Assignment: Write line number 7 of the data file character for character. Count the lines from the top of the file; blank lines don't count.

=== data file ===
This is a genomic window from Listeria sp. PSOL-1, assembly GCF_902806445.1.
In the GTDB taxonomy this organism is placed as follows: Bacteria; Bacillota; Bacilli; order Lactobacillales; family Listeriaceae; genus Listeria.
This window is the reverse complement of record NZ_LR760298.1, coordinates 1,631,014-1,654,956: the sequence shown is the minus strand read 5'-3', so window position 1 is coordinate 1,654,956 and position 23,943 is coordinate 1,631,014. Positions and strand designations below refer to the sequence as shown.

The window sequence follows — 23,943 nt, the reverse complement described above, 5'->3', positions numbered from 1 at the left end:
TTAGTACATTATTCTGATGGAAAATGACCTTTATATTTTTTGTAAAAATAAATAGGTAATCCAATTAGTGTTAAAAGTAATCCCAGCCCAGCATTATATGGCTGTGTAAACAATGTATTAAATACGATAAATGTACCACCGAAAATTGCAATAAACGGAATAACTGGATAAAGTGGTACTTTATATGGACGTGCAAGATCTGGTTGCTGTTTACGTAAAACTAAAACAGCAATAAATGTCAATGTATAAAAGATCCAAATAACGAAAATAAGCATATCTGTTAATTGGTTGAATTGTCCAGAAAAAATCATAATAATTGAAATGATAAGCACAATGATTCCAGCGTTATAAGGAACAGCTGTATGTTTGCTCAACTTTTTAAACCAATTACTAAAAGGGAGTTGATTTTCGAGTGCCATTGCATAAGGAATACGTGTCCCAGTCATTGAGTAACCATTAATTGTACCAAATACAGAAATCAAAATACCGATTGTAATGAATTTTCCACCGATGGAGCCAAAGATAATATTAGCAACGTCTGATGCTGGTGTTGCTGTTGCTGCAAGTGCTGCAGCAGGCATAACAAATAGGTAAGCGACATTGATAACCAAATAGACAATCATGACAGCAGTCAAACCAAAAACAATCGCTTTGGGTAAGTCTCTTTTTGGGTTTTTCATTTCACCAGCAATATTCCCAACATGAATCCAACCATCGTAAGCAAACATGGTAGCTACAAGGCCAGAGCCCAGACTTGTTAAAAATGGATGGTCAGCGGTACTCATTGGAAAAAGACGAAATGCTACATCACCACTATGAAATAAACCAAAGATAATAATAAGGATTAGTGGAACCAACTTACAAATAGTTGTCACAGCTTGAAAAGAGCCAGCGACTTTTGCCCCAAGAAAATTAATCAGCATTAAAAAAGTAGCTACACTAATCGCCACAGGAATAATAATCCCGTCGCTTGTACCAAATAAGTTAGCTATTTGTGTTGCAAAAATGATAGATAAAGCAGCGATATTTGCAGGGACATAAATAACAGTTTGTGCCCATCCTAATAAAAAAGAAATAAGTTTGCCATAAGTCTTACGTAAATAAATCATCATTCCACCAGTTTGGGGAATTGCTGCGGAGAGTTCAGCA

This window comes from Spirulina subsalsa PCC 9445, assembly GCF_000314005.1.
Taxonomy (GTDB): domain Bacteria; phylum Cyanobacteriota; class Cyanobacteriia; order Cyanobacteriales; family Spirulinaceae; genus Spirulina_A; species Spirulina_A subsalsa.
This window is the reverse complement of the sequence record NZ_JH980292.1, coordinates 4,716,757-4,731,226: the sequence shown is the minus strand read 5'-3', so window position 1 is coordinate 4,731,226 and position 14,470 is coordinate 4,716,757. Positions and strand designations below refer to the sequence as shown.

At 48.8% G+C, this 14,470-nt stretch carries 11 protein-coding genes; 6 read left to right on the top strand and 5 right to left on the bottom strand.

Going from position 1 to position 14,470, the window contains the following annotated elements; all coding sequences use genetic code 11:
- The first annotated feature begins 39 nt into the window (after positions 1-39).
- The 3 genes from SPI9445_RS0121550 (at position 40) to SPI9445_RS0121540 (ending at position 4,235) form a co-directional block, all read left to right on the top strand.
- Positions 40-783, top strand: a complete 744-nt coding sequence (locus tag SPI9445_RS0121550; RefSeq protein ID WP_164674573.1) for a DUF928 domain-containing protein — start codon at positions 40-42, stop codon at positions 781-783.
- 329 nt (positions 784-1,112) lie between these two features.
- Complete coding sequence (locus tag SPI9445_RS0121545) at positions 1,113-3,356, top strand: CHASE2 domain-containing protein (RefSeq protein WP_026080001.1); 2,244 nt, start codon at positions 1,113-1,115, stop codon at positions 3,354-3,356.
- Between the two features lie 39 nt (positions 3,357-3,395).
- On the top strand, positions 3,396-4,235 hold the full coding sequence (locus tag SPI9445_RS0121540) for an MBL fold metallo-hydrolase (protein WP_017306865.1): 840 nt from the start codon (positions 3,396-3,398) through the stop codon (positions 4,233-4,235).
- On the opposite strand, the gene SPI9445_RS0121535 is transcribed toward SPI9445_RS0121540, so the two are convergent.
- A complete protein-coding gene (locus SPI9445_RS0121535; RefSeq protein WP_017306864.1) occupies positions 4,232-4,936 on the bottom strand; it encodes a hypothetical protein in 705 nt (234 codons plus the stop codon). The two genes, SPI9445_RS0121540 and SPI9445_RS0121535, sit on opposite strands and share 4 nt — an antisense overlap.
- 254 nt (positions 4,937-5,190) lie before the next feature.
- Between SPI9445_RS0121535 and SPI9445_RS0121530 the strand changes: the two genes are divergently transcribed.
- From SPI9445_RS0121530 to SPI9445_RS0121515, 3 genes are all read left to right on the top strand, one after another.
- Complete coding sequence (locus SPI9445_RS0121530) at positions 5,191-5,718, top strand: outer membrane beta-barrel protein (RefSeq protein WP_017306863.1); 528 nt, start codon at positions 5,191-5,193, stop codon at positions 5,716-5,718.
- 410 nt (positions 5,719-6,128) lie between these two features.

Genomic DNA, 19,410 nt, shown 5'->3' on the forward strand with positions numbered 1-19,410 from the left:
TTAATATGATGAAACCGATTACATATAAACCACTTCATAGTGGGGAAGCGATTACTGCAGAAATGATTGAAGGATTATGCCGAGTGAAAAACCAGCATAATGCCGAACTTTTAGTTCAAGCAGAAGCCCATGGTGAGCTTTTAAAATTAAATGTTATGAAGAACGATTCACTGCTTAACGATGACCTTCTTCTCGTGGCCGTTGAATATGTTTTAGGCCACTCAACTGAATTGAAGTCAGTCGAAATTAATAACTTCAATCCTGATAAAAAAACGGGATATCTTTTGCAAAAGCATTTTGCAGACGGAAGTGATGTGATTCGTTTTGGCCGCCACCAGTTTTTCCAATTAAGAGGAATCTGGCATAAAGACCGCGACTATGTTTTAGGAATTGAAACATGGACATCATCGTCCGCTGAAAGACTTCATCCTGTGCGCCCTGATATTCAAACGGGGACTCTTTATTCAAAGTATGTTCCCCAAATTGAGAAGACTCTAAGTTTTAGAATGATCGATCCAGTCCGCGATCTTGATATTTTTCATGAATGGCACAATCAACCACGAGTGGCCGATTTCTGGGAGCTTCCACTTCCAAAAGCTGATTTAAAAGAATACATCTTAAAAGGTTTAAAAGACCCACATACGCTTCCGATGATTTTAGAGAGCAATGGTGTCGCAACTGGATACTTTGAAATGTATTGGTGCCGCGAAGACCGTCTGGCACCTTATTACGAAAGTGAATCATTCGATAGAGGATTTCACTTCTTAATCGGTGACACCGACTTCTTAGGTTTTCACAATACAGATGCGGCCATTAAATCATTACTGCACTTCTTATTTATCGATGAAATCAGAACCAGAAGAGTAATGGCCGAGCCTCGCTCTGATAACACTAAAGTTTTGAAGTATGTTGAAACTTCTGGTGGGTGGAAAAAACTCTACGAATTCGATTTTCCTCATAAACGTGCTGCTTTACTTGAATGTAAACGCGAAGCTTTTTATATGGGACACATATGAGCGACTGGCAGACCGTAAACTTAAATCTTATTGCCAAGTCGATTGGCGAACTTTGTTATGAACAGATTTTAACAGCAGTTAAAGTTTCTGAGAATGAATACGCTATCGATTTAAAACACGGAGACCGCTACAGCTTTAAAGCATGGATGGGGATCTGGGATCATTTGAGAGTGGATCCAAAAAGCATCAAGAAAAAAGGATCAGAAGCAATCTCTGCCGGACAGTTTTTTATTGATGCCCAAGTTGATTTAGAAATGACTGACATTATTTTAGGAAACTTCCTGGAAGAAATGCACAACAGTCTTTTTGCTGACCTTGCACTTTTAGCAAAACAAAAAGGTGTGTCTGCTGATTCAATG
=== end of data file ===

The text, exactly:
Taxonomy (GTDB): domain Bacteria; phylum Cyanobacteriota; class Cyanobacteriia; order Cyanobacteriales; family Spirulinaceae; genus Spirulina_A; species Spirulina_A subsalsa.